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One career fire fighter dies and two are injured in apparatus crash - California.

McFall-M; Koedam-RE
Morgantown, WV: U.S. Department of Health and Human Services, Public Health Service, Centers for Disease Control and Prevention, National Institute for Occupational Safety and Health, FACE F2005-28, 2007 Jun; :1-11
On August 6, 2005, a 23-year-old male career fire fighter (the victim) died after he was ejected from the open cab of an engine during a crash. The crew was responding without lights or sirens to a flooded residence in a reserve engine being used by the crew, while the apparatus they regularly used was being serviced. The engine was traveling at approximately 45 miles per hour in a heavy rainstorm when the driver lost control. The vehicle left the road, traveled down an embankment and struck two trees before coming to rest on a roadway below. The engine's auxiliary braking system (engine brake) was engaged at the time of the incident. The victim was found lying unresponsive under the running board on the passenger's side of the vehicle. The victim was found to have lacerations around his mid-section and no pulse. The victim was removed and transported to an area hospital where he was later pronounced dead. The driver/operator and another fire fighter were treated on the scene before being transported to the County hospital for additional treatment. NIOSH investigators concluded that, to minimize the risk of similar occurrences, fire departments should: 1. ensure that drivers are trained to carefully consider the use of auxiliary braking systems while operating apparatus on wet or potentially slippery roads; 2. require all drivers to become familiar with all of the different models of fire apparatus that they may be expected to operate; 3. enforce standard operating procedures (SOPs) on the use of seat belts in all emergency vehicles; and, 4. ensure that all drivers of fire department vehicles are responsible for the safe and prudent operation of the vehicle under all conditions.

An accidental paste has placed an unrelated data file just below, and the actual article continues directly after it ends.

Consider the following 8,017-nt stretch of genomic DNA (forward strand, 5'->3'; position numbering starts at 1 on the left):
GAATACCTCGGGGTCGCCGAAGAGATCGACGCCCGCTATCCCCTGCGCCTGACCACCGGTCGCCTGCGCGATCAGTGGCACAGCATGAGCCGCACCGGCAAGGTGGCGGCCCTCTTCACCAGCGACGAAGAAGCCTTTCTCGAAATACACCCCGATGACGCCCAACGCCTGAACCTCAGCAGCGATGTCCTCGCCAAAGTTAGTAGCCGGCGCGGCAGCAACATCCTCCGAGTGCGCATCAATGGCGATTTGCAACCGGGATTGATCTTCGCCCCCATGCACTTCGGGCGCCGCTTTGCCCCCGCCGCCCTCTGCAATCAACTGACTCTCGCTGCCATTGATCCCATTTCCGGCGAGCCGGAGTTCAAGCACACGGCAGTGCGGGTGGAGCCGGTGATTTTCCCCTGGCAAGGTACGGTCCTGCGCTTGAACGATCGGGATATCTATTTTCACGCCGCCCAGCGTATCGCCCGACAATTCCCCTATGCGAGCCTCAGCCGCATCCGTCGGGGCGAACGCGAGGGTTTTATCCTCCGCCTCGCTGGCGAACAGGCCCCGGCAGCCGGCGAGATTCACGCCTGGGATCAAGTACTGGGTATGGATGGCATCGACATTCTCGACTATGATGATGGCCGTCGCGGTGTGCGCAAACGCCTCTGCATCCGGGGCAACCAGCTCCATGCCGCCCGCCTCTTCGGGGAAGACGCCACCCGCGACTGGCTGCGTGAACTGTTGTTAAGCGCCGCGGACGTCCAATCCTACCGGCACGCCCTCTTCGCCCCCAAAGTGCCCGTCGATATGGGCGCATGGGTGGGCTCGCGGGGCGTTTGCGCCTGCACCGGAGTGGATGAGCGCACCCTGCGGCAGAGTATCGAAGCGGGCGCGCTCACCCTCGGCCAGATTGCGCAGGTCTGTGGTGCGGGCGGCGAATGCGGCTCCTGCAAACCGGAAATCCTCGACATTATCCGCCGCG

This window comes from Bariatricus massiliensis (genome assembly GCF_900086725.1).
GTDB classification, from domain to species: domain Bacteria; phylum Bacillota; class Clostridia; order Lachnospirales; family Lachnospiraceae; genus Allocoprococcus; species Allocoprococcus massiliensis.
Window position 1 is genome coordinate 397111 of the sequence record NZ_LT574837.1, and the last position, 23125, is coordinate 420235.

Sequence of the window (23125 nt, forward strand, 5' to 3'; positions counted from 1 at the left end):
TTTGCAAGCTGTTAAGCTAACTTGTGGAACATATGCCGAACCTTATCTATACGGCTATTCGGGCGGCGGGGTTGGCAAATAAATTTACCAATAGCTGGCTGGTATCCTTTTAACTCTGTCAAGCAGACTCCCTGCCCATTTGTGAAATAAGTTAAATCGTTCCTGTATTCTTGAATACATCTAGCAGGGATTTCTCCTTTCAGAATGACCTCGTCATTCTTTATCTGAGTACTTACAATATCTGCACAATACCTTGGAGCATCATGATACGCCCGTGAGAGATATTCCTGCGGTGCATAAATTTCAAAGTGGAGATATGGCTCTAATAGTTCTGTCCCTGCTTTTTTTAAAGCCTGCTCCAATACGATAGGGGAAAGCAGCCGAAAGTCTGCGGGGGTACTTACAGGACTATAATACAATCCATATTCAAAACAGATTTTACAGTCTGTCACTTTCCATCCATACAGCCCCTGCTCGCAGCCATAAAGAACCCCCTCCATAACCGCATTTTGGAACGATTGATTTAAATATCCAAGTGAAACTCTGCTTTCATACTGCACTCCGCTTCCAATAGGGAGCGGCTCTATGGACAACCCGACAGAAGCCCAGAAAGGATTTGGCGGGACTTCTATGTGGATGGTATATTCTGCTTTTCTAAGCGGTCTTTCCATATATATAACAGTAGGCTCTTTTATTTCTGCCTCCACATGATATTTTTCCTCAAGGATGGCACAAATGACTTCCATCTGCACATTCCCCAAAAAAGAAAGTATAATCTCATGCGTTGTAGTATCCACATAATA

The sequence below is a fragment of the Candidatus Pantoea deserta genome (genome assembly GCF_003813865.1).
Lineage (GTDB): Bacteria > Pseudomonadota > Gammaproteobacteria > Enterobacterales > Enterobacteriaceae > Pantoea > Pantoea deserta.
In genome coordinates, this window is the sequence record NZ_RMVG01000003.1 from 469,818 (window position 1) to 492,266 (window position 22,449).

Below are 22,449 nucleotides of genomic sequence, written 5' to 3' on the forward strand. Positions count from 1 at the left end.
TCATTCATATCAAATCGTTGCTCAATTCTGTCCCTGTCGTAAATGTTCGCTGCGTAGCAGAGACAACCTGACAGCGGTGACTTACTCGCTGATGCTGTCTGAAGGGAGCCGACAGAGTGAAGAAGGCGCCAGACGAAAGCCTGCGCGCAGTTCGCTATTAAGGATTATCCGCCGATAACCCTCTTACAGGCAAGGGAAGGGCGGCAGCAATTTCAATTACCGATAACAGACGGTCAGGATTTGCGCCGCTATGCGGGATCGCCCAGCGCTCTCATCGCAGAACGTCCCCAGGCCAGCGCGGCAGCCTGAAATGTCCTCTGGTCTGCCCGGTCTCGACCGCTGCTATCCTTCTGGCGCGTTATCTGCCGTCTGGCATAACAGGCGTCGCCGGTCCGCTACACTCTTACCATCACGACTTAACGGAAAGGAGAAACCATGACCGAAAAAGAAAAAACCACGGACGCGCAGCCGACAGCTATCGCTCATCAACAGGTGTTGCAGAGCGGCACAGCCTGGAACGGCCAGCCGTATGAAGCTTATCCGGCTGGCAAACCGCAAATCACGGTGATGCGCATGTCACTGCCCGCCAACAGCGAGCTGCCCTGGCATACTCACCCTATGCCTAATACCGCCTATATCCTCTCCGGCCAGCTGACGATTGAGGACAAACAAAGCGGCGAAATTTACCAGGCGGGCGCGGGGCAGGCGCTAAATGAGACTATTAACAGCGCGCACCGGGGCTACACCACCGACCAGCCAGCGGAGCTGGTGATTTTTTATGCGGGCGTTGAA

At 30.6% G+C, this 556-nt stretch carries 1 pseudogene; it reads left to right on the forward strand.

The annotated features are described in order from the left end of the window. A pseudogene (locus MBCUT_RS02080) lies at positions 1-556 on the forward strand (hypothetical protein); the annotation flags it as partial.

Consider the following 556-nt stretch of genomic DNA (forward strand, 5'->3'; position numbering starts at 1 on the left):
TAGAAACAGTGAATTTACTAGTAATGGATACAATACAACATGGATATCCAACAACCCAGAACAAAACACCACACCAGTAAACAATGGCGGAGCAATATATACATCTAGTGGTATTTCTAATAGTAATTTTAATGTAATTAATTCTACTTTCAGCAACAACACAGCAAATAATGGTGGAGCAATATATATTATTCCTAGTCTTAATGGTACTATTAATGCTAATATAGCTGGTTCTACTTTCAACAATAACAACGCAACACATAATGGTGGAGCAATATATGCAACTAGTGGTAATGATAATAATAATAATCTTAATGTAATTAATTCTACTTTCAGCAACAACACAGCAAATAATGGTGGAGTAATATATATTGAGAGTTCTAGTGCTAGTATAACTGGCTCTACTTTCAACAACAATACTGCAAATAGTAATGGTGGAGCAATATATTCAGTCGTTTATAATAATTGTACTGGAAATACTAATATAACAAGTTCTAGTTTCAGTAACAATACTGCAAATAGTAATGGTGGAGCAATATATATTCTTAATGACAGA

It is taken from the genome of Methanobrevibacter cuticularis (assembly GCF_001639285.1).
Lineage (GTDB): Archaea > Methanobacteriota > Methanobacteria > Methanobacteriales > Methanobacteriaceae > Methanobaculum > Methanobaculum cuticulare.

Region-9; Accident-prevention; Accidents; Emergency-responders; Fire-fighters; Injuries; Injury-prevention; Safety-belts; Safety-education; Safety-measures; Safety-practices; Traumatic-injuries; Training; Drivers; Motor-vehicles; Fire-fighting-equipment; Surveillance
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Field Studies; Fatality Assessment and Control Evaluation
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National Institute for Occupational Safety and Health
Page last reviewed: September 2, 2020
Content source: National Institute for Occupational Safety and Health Education and Information Division